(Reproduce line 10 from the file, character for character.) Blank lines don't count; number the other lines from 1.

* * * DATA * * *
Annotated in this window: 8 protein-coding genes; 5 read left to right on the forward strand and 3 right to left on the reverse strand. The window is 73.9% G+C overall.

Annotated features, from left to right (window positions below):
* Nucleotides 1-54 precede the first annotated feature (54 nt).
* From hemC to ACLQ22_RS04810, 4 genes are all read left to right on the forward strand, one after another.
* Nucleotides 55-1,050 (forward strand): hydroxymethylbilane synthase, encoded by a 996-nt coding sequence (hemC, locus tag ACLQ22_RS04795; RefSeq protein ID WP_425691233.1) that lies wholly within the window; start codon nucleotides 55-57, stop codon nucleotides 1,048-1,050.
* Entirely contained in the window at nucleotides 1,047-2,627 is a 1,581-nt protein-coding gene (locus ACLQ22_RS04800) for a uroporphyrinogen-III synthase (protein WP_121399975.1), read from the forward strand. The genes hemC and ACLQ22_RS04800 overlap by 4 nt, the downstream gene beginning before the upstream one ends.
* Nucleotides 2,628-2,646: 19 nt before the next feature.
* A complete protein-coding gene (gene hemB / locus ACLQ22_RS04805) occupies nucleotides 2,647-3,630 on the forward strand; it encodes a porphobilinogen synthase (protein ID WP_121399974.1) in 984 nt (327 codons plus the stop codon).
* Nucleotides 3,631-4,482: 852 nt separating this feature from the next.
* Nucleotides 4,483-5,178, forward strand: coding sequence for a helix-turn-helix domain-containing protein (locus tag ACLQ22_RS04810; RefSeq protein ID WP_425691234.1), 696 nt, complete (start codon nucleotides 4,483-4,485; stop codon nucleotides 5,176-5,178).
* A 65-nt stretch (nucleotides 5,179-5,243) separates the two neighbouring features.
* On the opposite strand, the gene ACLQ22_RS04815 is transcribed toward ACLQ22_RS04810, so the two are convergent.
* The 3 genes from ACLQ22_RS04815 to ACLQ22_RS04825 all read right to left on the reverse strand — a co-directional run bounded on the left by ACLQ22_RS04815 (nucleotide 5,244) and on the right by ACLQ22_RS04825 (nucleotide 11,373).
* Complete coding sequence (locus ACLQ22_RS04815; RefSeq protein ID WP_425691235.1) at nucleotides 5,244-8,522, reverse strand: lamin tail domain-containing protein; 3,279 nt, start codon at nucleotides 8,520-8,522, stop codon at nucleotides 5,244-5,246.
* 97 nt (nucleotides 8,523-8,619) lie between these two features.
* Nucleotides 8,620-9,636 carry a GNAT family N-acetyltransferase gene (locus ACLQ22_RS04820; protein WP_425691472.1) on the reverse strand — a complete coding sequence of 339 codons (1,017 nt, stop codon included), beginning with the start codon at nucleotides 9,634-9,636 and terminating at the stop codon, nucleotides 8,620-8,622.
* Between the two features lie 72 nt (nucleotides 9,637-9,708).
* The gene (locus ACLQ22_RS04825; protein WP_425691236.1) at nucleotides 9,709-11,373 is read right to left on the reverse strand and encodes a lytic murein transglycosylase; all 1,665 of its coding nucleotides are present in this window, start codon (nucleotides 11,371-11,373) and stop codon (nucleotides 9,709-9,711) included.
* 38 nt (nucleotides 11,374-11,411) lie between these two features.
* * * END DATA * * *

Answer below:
* Nucleotides 4,483-5,178, forward strand: coding sequence for a helix-turn-helix domain-containing protein (locus tag ACLQ22_RS04810; RefSeq protein ID WP_425691234.1), 696 nt, complete (start codon nucleotides 4,483-4,485; stop codon nucleotides 5,176-5,178).